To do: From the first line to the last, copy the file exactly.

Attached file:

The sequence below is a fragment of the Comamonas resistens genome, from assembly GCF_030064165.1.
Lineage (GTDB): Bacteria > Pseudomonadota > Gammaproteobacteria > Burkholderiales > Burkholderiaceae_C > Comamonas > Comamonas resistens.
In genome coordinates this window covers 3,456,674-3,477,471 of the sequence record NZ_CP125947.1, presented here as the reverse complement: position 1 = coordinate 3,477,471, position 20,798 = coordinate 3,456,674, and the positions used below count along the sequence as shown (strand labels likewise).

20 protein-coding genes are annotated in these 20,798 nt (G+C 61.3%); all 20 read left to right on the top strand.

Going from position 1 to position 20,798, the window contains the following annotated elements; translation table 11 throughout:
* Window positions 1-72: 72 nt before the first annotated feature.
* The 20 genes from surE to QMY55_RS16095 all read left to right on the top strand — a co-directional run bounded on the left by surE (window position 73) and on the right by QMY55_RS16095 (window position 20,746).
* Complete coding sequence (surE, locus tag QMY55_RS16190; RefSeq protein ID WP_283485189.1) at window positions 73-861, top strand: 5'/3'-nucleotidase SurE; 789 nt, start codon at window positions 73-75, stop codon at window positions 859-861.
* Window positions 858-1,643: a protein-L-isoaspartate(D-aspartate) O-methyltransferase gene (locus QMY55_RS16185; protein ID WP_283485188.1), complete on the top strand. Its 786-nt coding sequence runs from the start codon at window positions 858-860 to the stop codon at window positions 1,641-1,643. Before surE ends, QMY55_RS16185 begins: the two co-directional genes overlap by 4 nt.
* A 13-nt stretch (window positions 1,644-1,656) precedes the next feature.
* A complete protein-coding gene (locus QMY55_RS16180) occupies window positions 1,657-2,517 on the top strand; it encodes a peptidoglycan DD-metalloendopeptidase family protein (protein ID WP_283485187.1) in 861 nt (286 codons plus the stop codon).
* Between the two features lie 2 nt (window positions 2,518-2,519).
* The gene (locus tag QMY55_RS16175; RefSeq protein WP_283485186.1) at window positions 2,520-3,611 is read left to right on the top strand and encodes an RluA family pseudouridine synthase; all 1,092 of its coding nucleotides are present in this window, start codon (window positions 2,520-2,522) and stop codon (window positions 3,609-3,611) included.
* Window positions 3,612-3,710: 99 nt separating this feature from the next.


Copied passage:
The sequence below is a fragment of the Comamonas resistens genome, from assembly GCF_030064165.1.
Lineage (GTDB): Bacteria > Pseudomonadota > Gammaproteobacteria > Burkholderiales > Burkholderiaceae_C > Comamonas > Comamonas resistens.
In genome coordinates this window covers 3,456,674-3,477,471 of the sequence record NZ_CP125947.1, presented here as the reverse complement: position 1 = coordinate 3,477,471, position 20,798 = coordinate 3,456,674, and the positions used below count along the sequence as shown (strand labels likewise).

20 protein-coding genes are annotated in these 20,798 nt (G+C 61.3%); all 20 read left to right on the top strand.

Going from position 1 to position 20,798, the window contains the following annotated elements; translation table 11 throughout:
* Window positions 1-72: 72 nt before the first annotated feature.
* The 20 genes from surE to QMY55_RS16095 all read left to right on the top strand — a co-directional run bounded on the left by surE (window position 73) and on the right by QMY55_RS16095 (window position 20,746).
* Complete coding sequence (surE, locus tag QMY55_RS16190; RefSeq protein ID WP_283485189.1) at window positions 73-861, top strand: 5'/3'-nucleotidase SurE; 789 nt, start codon at window positions 73-75, stop codon at window positions 859-861.
* Window positions 858-1,643: a protein-L-isoaspartate(D-aspartate) O-methyltransferase gene (locus QMY55_RS16185; protein ID WP_283485188.1), complete on the top strand. Its 786-nt coding sequence runs from the start codon at window positions 858-860 to the stop codon at window positions 1,641-1,643. Before surE ends, QMY55_RS16185 begins: the two co-directional genes overlap by 4 nt.
* A 13-nt stretch (window positions 1,644-1,656) precedes the next feature.
* A complete protein-coding gene (locus QMY55_RS16180) occupies window positions 1,657-2,517 on the top strand; it encodes a peptidoglycan DD-metalloendopeptidase family protein (protein ID WP_283485187.1) in 861 nt (286 codons plus the stop codon).
* Between the two features lie 2 nt (window positions 2,518-2,519).
* The gene (locus tag QMY55_RS16175; RefSeq protein WP_283485186.1) at window positions 2,520-3,611 is read left to right on the top strand and encodes an RluA family pseudouridine synthase; all 1,092 of its coding nucleotides are present in this window, start codon (window positions 2,520-2,522) and stop codon (window positions 3,609-3,611) included.
* Window positions 3,612-3,710: 99 nt separating this feature from the next.